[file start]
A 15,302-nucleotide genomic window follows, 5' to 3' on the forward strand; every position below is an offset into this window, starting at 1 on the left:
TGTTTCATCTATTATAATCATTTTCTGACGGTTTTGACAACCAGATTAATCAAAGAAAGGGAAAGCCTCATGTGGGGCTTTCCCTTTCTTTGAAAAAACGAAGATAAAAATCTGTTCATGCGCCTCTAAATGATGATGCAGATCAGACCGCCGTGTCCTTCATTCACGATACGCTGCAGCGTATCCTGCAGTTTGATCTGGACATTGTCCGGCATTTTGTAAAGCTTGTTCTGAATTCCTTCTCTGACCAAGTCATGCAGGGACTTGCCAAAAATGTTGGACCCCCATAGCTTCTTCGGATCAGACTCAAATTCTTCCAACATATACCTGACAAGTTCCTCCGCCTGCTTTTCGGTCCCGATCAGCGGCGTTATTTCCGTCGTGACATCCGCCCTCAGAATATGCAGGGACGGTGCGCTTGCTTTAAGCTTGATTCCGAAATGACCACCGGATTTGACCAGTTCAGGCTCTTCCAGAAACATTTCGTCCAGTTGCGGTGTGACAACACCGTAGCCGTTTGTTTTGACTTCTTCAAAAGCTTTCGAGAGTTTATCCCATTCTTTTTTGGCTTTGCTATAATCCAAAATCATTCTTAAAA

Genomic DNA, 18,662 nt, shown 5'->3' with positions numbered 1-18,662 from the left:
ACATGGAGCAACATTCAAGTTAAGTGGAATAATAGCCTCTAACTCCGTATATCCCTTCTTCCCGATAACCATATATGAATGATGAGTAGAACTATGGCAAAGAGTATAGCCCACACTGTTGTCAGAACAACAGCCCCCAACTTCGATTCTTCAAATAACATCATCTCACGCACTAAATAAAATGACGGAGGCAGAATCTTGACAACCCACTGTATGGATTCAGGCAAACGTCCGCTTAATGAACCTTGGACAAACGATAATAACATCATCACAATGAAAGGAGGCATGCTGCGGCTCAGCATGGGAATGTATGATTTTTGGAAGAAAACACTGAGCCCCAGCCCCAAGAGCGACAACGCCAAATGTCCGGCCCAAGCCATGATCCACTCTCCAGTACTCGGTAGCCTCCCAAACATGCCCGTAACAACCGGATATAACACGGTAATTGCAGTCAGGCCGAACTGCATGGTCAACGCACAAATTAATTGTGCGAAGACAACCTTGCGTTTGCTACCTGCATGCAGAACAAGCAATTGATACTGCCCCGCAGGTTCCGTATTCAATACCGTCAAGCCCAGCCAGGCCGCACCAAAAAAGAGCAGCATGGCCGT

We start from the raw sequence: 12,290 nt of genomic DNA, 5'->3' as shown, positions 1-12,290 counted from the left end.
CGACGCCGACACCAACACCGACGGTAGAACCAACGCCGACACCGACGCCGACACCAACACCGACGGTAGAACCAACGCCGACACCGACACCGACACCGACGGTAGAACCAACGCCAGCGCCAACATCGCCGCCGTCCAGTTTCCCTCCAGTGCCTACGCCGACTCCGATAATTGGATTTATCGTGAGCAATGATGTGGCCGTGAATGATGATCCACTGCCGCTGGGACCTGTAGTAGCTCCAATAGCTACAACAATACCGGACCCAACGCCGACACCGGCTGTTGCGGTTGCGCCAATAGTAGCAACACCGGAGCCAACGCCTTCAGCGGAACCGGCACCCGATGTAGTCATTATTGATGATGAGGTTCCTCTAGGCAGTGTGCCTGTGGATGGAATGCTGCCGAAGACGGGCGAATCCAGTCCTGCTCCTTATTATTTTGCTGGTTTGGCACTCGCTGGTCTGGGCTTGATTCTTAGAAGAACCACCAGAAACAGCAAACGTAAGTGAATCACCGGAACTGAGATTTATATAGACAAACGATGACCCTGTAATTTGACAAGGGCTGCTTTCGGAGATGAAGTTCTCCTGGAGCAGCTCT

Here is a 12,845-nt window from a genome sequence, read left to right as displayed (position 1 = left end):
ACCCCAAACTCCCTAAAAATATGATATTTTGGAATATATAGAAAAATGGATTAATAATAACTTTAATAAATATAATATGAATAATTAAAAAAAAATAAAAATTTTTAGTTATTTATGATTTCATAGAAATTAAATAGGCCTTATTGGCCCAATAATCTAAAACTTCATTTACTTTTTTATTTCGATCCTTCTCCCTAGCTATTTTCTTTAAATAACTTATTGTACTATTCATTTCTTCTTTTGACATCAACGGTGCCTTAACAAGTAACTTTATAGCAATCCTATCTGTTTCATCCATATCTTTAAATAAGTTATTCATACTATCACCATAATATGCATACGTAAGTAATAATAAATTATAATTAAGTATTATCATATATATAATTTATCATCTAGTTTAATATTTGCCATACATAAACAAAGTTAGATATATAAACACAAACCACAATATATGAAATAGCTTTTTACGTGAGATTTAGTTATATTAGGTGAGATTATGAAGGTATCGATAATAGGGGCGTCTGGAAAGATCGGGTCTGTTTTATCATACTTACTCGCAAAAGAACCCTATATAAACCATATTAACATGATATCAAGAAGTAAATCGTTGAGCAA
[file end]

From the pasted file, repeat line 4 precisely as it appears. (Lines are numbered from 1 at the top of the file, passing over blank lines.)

ACATGGAGCAACATTCAAGTTAAGTGGAATAATAGCCTCTAACTCCGTATATCCCTTCTTCCCGATAACCATATATGAATGATGAGTAGAACTATGGCAAAGAGTATAGCCCACACTGTTGTCAGAACAACAGCCCCCAACTTCGATTCTTCAAATAACATCATCTCACGCACTAAATAAAATGACGGAGGCAGAATCTTGACAACCCACTGTATGGATTCAGGCAAACGTCCGCTTAATGAACCTTGGACAAACGATAATAACATCATCACAATGAAAGGAGGCATGCTGCGGCTCAGCATGGGAATGTATGATTTTTGGAAGAAAACACTGAGCCCCAGCCCCAAGAGCGACAACGCCAAATGTCCGGCCCAAGCCATGATCCACTCTCCAGTACTCGGTAGCCTCCCAAACATGCCCGTAACAACCGGATATAACACGGTAATTGCAGTCAGGCCGAACTGCATGGTCAACGCACAAATTAATTGTGCGAAGACAACCTTGCGTTTGCTACCTGCATGCAGAACAAGCAATTGATACTGCCCCGCAGGTTCCGTATTCAATACCGTCAAGCCCAGCCAGGCCGCACCAAAAAAGAGCAGCATGGCCGT